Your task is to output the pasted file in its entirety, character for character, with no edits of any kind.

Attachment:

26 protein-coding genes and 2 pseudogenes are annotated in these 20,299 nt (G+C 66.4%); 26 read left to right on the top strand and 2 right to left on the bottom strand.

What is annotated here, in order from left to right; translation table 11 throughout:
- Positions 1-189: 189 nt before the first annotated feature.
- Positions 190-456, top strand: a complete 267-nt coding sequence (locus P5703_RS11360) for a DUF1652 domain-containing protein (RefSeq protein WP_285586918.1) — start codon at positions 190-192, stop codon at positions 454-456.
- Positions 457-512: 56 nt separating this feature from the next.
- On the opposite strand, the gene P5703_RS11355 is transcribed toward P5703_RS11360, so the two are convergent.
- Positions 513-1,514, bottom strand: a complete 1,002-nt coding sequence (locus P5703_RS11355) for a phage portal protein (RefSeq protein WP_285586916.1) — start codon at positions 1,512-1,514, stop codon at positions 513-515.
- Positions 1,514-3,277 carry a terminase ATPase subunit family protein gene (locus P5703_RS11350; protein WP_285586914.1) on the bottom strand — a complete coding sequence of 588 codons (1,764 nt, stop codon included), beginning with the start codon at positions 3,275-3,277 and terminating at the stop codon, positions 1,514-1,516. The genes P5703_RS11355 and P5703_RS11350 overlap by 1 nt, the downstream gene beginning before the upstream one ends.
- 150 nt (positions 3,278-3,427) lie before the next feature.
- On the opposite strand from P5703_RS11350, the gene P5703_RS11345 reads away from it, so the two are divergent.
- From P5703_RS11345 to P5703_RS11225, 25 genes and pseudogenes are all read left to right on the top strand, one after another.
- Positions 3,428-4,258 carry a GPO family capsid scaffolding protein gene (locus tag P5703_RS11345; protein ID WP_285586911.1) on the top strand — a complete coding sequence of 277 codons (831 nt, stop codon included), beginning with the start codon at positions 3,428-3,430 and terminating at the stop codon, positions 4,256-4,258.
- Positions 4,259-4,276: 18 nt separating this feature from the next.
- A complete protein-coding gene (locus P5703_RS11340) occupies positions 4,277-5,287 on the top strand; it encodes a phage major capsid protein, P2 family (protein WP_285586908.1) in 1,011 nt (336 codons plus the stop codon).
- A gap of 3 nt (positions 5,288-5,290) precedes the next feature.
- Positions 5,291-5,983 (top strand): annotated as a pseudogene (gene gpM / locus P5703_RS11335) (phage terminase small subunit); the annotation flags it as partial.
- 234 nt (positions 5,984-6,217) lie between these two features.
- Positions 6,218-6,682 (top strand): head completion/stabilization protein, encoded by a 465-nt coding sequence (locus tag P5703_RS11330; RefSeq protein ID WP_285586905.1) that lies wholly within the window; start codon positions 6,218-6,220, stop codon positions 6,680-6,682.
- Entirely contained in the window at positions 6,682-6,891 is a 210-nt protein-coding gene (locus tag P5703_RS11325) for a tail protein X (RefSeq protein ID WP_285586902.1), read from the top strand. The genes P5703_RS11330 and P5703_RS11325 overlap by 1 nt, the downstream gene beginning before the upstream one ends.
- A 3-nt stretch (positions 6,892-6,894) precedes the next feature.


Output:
26 protein-coding genes and 2 pseudogenes are annotated in these 20,299 nt (G+C 66.4%); 26 read left to right on the top strand and 2 right to left on the bottom strand.

What is annotated here, in order from left to right; translation table 11 throughout:
- Positions 1-189: 189 nt before the first annotated feature.
- Positions 190-456, top strand: a complete 267-nt coding sequence (locus P5703_RS11360) for a DUF1652 domain-containing protein (RefSeq protein WP_285586918.1) — start codon at positions 190-192, stop codon at positions 454-456.
- Positions 457-512: 56 nt separating this feature from the next.
- On the opposite strand, the gene P5703_RS11355 is transcribed toward P5703_RS11360, so the two are convergent.
- Positions 513-1,514, bottom strand: a complete 1,002-nt coding sequence (locus P5703_RS11355) for a phage portal protein (RefSeq protein WP_285586916.1) — start codon at positions 1,512-1,514, stop codon at positions 513-515.
- Positions 1,514-3,277 carry a terminase ATPase subunit family protein gene (locus P5703_RS11350; protein WP_285586914.1) on the bottom strand — a complete coding sequence of 588 codons (1,764 nt, stop codon included), beginning with the start codon at positions 3,275-3,277 and terminating at the stop codon, positions 1,514-1,516. The genes P5703_RS11355 and P5703_RS11350 overlap by 1 nt, the downstream gene beginning before the upstream one ends.
- 150 nt (positions 3,278-3,427) lie before the next feature.
- On the opposite strand from P5703_RS11350, the gene P5703_RS11345 reads away from it, so the two are divergent.
- From P5703_RS11345 to P5703_RS11225, 25 genes and pseudogenes are all read left to right on the top strand, one after another.
- Positions 3,428-4,258 carry a GPO family capsid scaffolding protein gene (locus tag P5703_RS11345; protein ID WP_285586911.1) on the top strand — a complete coding sequence of 277 codons (831 nt, stop codon included), beginning with the start codon at positions 3,428-3,430 and terminating at the stop codon, positions 4,256-4,258.
- Positions 4,259-4,276: 18 nt separating this feature from the next.
- A complete protein-coding gene (locus P5703_RS11340) occupies positions 4,277-5,287 on the top strand; it encodes a phage major capsid protein, P2 family (protein WP_285586908.1) in 1,011 nt (336 codons plus the stop codon).
- A gap of 3 nt (positions 5,288-5,290) precedes the next feature.
- Positions 5,291-5,983 (top strand): annotated as a pseudogene (gene gpM / locus P5703_RS11335) (phage terminase small subunit); the annotation flags it as partial.
- 234 nt (positions 5,984-6,217) lie between these two features.
- Positions 6,218-6,682 (top strand): head completion/stabilization protein, encoded by a 465-nt coding sequence (locus tag P5703_RS11330; RefSeq protein ID WP_285586905.1) that lies wholly within the window; start codon positions 6,218-6,220, stop codon positions 6,680-6,682.
- Entirely contained in the window at positions 6,682-6,891 is a 210-nt protein-coding gene (locus tag P5703_RS11325) for a tail protein X (RefSeq protein ID WP_285586902.1), read from the top strand. The genes P5703_RS11330 and P5703_RS11325 overlap by 1 nt, the downstream gene beginning before the upstream one ends.
- A 3-nt stretch (positions 6,892-6,894) precedes the next feature.